Spears: Slang and Euphemism

Jonathan Lighter wuxxmupp2000 at YAHOO.COM
Wed Dec 20 13:19:06 UTC 2006

Kudos to Wilson for verifying "assmaster," which HDAS suppressed for insufficient evidence.

  Berry & Van den Bark's _American Thesaurus of Slang_ (Supp. ed) (1947) lists a virtually
  synonymous "shackmaster" as a WWII military term. This now looks like a euphemism.


Wilson Gray <hwgray at GMAIL.COM> wrote:
  ---------------------- Information from the mail header -----------------------
Sender: American Dialect Society
Poster: Wilson Gray
Subject: Spears: Slang and Euphemism

My wife gave me a copy of this for Christmas, but I hadn't looked at
it till someone here referred to it.

It surprised me by having both "skank" and "skag," with their
definitions being roughly comparable to the primary meaning of my
youth: basically, physically unappealling and from a working-class
background. The terms were interchangeable. A friend of mine had the
nickname, "skagmaker," because of his penchant for datiing girls from
the projects.

But Spears doesn't quite get "skank" right. He gives the meaning as
"an ugly girl or woman." Quite so. But he attributes its origin to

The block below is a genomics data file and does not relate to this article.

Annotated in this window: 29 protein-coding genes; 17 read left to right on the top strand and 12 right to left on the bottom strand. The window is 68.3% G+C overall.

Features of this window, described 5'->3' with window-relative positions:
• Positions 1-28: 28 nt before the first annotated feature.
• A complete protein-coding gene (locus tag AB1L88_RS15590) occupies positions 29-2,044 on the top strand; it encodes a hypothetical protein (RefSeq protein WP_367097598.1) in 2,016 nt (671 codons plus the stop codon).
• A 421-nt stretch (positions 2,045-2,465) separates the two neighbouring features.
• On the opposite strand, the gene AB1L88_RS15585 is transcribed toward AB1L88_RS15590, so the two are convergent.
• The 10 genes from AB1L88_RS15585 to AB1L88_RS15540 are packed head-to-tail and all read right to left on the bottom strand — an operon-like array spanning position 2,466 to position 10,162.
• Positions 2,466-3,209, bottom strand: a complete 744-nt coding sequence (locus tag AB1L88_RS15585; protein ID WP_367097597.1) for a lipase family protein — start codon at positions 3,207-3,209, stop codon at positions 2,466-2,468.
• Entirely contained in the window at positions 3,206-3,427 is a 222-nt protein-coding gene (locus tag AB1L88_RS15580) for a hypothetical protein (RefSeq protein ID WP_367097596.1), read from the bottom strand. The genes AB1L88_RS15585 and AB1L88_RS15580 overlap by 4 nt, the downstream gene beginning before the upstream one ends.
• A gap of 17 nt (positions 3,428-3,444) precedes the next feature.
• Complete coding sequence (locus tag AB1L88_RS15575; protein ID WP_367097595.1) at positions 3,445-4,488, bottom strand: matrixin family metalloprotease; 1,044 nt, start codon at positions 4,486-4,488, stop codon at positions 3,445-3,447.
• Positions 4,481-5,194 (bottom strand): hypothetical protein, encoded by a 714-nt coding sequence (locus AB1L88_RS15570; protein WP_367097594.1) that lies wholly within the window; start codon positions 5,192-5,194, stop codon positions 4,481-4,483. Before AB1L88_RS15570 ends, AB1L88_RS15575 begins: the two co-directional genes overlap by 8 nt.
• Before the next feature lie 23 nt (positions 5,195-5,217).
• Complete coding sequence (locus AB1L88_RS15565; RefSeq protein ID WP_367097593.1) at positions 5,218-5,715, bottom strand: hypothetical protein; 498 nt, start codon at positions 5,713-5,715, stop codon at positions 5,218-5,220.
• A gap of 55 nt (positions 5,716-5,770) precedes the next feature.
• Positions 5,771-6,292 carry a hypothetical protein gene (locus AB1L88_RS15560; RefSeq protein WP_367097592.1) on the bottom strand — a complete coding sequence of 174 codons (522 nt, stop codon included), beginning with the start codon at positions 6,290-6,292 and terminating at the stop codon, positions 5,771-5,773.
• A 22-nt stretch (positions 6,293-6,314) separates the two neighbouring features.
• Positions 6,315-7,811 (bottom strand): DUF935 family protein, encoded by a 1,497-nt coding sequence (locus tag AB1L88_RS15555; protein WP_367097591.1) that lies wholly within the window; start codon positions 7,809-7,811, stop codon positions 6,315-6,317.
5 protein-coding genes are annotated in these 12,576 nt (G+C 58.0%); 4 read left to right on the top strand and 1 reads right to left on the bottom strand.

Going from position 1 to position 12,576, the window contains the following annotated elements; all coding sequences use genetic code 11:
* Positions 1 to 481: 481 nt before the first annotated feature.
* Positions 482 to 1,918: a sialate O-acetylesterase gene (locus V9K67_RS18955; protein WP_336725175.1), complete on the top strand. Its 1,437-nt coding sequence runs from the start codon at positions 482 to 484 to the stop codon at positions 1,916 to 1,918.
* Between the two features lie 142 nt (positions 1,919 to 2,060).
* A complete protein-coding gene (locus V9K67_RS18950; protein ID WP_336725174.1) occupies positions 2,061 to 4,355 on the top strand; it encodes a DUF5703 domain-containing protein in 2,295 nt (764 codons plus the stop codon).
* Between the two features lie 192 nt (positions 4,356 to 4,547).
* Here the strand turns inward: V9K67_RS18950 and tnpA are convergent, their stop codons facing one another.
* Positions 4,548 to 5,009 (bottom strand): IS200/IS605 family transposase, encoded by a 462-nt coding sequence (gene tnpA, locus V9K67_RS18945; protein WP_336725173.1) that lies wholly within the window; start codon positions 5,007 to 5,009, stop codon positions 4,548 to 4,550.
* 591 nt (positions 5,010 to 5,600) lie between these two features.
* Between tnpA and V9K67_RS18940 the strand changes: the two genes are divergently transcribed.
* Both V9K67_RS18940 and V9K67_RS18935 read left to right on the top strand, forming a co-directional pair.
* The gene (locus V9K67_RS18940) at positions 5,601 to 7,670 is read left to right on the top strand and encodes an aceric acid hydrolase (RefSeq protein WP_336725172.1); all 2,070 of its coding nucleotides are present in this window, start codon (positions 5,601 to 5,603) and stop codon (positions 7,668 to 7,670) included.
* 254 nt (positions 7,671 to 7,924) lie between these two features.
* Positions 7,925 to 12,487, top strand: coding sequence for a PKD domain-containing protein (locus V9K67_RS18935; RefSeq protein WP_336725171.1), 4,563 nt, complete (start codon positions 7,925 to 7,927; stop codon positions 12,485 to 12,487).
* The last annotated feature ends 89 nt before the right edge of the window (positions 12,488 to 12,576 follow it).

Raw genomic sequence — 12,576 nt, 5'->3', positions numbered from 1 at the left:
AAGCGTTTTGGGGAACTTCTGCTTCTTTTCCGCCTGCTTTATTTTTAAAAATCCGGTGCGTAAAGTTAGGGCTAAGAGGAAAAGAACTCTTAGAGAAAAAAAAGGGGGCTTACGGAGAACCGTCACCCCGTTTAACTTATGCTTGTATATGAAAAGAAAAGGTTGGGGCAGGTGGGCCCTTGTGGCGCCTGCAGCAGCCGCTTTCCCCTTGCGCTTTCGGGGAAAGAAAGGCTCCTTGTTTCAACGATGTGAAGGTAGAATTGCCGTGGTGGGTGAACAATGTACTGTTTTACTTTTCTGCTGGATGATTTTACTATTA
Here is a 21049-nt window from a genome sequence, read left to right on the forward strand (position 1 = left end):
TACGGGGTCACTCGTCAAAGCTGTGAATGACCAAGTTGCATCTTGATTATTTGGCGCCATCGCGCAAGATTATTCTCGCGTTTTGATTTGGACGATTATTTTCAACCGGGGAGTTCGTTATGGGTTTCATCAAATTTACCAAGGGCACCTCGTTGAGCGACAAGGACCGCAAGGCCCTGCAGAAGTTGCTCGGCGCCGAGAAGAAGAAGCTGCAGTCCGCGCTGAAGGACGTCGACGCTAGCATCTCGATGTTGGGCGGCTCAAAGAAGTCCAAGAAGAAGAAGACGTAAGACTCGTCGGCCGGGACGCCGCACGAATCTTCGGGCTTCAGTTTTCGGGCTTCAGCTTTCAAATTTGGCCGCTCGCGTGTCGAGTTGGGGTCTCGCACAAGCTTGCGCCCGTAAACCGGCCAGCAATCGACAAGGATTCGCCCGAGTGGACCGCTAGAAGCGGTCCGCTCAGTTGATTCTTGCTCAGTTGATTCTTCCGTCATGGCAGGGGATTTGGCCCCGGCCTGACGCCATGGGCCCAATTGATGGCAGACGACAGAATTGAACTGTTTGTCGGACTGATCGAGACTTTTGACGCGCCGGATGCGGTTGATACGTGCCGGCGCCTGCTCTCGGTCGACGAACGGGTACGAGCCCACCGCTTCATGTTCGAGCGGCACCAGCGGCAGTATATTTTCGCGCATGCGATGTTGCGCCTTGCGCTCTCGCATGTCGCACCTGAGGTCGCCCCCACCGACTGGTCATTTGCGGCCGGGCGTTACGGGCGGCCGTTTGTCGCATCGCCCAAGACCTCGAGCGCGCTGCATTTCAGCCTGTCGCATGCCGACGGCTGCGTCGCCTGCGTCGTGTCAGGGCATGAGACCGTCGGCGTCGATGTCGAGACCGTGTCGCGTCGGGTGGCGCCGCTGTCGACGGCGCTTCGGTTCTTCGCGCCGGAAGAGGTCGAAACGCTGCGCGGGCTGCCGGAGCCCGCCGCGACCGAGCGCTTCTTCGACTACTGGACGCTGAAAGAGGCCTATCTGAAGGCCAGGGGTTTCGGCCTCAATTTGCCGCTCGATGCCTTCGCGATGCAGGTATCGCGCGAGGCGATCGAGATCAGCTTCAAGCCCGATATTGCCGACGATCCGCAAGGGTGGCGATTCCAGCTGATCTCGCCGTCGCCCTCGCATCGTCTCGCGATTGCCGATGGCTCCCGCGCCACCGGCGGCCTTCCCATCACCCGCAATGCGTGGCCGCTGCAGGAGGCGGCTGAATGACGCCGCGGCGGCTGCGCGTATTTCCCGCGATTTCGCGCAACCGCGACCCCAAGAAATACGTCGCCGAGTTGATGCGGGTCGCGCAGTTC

"collegiate slang," by which I assume that he means "white," given
that, when he means "black," he says so.

Then I looked up "assmaster." When I was in the Army, I learned the
term when a white GI was given the nickname, "The Assmaster of
Heilbronn," by other white GI's. That is, this was a term clearly of
"collegiate" origin. Spears has the term, which puts him one-up on
Jon. But his definition is news to me: "an oaf, a disliked person." To
us GI's in 1961, it meant roughly what "player" can mean today: "a
Casanova, a playboy, a gigolo, one who is accustomed to having his way
with women."

All say, "How hard it is that we have to die"---a strange complaint to
come from the mouths of people who have had to live.
-Sam'l Clemens

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